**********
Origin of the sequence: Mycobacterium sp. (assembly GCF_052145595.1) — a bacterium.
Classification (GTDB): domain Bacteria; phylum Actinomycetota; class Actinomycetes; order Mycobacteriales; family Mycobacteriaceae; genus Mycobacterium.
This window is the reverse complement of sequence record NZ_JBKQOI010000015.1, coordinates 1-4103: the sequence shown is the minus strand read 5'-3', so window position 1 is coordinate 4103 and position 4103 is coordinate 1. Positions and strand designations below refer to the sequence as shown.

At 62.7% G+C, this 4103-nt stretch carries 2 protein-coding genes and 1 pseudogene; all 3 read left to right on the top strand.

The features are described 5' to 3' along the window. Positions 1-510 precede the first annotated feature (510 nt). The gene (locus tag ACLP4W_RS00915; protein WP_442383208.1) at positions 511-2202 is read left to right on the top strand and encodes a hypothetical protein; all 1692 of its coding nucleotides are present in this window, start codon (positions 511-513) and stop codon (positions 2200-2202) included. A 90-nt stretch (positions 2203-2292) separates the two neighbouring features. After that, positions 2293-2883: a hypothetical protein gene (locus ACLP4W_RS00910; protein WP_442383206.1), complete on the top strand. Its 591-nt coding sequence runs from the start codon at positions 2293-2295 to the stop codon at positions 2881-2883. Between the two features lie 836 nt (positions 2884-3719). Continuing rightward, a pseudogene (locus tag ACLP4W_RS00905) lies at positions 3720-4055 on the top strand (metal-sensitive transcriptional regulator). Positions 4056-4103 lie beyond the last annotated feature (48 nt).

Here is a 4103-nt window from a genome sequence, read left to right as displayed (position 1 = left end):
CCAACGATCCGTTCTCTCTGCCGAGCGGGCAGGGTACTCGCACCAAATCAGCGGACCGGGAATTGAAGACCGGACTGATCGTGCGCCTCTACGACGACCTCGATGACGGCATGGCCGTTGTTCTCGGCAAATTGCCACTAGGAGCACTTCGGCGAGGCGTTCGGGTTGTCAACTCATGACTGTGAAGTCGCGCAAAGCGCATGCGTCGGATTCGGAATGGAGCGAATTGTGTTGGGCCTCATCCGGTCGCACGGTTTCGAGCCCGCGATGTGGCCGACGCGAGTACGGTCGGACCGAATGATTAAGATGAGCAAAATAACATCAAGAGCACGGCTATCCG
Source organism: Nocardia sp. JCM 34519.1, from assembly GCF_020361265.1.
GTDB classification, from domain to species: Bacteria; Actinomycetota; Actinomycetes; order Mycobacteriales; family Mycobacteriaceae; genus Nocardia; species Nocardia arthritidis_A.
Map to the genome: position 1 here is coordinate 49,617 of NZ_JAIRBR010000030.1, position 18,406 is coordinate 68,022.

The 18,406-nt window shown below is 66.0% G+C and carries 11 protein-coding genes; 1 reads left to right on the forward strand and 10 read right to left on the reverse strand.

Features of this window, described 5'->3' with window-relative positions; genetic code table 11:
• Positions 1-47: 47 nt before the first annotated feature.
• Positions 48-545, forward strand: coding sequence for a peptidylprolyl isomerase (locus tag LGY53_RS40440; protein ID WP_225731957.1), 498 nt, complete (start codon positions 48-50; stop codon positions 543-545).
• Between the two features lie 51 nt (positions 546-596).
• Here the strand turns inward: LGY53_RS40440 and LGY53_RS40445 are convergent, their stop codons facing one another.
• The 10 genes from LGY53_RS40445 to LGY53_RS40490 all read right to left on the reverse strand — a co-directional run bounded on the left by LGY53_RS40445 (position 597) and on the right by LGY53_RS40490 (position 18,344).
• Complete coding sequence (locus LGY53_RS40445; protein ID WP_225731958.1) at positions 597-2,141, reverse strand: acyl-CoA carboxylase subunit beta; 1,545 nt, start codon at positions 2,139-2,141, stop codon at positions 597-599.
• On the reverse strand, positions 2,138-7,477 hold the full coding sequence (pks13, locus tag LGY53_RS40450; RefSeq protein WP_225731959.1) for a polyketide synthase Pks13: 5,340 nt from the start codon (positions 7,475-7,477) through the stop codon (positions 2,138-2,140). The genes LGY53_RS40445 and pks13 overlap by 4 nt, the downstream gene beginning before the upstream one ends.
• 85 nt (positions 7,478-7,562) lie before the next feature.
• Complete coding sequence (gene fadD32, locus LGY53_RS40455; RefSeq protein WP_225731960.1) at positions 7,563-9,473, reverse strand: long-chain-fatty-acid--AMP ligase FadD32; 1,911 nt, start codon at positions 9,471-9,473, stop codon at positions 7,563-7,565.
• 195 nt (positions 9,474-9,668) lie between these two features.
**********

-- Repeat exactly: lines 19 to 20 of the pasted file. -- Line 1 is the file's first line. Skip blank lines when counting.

• On the reverse strand, positions 2,138-7,477 hold the full coding sequence (pks13, locus tag LGY53_RS40450; RefSeq protein WP_225731959.1) for a polyketide synthase Pks13: 5,340 nt from the start codon (positions 7,475-7,477) through the stop codon (positions 2,138-2,140). The genes LGY53_RS40445 and pks13 overlap by 4 nt, the downstream gene beginning before the upstream one ends.
• 85 nt (positions 7,478-7,562) lie before the next feature.